I have two middle names, so there’s only one of me. I hope any descendant genealogist appreciates it!

  2. Your post on fake middle names touches a nerve for me. My great-grandfather Daniel David Smith (born 1858 in Smithfield, R.I.) and his sister, Minerva Freelove Smith, were given the names of their parents, Daniel and Minerva (Mowry) Smith, and their maternal grandparents, David and Freelove (Ballou) Mowry. Many online trees, on no authority that I have been able to discover, have assigned the same middle names to the parents as well.

  3. In our family the first and middle names show up from the current President some of my lines. when they were born in my past with different last names of course….. Hence I have a Grover Cleveland, a Benjamin Harrison and a John Monroe to deal with:) Am glad that didn’t go any farther and stopped:) .

  4. Elliott Roosevelt was married several times, the second of them was to my maternal relative, Ruth Josephine Googins.

    1. Yes, the namesake grandson Elliott Roosevelt (1910-1990), was married five times, including to Ruth Josephine Googins in 1933, by whom he had three children, including Elliott Roosevelt, Jr. (born 1936, also with no middle name). The first Elliott Roosevelt (1860-1894) (Eleanor’s father) was only married once.

  5. A middle name now seems to be required; for example, a friend without one had to supply at least an initial for the military. Curious; more curious is why do people MAKE up a name that’s not there???

    1. Elizabeth – in a ‘Readers Digest’ Humor In Uniform article many years ago (and I do not guarantee the accuracy), there was story about a soldier whose name was R.B. Jones. As you said, the military really wants a name so his papers said that his name was R(only) B(only) Jones. Sure enough, his pay check came to Ronly Bonly Jones.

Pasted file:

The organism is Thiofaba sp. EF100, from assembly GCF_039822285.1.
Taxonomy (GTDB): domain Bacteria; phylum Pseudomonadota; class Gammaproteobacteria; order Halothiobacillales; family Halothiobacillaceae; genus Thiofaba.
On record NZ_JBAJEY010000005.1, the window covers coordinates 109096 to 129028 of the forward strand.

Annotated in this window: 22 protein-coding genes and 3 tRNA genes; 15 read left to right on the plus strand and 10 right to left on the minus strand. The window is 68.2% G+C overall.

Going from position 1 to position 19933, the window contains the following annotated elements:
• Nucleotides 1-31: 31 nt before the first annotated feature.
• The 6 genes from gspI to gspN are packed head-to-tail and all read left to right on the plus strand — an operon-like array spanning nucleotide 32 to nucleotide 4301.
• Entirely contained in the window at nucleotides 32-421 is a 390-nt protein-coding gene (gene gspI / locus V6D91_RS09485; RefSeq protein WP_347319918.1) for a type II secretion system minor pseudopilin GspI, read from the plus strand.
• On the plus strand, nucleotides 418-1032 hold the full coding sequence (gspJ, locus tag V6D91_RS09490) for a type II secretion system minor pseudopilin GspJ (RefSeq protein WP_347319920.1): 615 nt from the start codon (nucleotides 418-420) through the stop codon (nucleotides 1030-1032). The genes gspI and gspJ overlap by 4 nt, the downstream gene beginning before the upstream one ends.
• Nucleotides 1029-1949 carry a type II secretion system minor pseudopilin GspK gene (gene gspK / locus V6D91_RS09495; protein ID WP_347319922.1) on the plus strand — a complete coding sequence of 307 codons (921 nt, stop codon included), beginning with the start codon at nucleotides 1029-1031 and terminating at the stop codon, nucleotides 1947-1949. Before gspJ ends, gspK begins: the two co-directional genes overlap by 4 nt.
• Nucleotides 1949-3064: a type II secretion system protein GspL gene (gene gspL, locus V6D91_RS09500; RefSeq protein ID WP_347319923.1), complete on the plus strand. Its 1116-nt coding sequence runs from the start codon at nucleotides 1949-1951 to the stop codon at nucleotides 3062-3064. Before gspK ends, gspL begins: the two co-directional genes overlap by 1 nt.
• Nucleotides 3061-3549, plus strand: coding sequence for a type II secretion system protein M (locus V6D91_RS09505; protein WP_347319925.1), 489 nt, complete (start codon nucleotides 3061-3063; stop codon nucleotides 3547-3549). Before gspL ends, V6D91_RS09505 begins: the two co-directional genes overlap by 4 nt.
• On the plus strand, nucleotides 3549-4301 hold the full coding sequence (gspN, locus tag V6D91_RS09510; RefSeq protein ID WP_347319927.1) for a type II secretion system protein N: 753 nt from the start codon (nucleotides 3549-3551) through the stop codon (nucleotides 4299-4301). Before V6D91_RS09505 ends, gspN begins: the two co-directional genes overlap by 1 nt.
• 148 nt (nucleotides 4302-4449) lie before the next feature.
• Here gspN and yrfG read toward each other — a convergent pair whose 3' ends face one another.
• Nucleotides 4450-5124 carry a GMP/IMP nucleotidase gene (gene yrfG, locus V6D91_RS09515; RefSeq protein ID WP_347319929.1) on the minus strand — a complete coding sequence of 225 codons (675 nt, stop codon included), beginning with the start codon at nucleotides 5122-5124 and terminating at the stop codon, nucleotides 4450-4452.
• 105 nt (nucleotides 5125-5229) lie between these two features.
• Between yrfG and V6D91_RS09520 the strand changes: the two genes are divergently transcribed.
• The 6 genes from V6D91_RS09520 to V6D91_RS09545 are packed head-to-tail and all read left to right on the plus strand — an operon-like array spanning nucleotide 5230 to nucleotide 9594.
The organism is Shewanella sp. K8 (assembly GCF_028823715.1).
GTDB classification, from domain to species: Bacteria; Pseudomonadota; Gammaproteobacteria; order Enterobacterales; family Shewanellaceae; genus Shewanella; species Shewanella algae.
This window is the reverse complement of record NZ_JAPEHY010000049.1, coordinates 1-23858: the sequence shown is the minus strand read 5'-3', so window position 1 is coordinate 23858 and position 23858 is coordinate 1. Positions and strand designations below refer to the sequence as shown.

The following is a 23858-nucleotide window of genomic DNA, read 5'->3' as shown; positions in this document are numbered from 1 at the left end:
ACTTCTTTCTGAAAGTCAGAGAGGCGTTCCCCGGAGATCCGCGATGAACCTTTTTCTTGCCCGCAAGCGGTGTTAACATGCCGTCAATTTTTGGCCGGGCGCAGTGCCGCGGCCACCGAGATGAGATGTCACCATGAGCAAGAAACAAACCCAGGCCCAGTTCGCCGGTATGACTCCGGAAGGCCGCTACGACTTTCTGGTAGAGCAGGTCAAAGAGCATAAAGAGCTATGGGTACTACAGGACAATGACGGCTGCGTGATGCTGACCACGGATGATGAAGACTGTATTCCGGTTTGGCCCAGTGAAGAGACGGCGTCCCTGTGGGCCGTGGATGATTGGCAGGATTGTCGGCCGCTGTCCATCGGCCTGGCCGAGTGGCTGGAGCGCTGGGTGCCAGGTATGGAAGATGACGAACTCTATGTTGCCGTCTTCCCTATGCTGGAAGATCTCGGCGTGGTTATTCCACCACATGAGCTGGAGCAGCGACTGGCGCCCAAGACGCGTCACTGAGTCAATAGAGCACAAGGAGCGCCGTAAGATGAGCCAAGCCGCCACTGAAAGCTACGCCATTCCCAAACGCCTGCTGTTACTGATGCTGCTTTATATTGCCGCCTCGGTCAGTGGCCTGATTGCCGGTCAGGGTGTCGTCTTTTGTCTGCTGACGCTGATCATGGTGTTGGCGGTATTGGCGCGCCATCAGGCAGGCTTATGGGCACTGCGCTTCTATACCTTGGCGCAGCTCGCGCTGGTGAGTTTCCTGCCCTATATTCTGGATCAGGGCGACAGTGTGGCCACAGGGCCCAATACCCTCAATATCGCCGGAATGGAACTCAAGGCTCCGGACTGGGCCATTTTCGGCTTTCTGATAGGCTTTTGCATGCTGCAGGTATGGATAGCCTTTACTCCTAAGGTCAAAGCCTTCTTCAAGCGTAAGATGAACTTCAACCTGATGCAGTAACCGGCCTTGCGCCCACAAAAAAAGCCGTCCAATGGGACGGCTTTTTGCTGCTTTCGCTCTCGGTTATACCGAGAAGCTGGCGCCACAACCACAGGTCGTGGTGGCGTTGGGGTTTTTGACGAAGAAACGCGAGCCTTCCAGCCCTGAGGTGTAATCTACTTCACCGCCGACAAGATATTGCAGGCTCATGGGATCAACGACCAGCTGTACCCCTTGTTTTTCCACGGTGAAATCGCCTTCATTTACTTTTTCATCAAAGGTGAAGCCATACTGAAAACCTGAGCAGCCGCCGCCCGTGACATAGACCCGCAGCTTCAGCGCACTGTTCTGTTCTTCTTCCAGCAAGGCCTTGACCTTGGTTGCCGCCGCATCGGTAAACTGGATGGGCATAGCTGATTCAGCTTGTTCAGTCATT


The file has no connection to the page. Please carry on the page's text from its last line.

And I look forward with fear to my 2great grandfather and my father having middle names added to their names; my grandfather and I do have middle names but my son has different middle name (his uncle’s, killed in Vietnam, given name). I have already seen generation mix-up on Ancestry hints.

  6. Thank you for posting this article. I also gave Elliott a middle name in my tree, but It’s corrected now. It seems like I’m always pausing on middle names. One of my second great grandfathers was James A. Harrison and “A” is still a mystery. Every record, including his Civil War pension record, just shows A. Some think it’s Audley, but there isn’t proof to be found. I really enjoy your articles.
    Thanks again, Maureen Wilburn

      1. I’m so glad someone else uses Microsoft Paint for putting charts together- I’ve been doing it for years now but haven’t ever mentioned it; it’s a lot more convenient than many other options, though, in terms of flexibility! Interesting to learn about the Roosevelts (the middle initials issue something with which I am familiar…) also, thank you.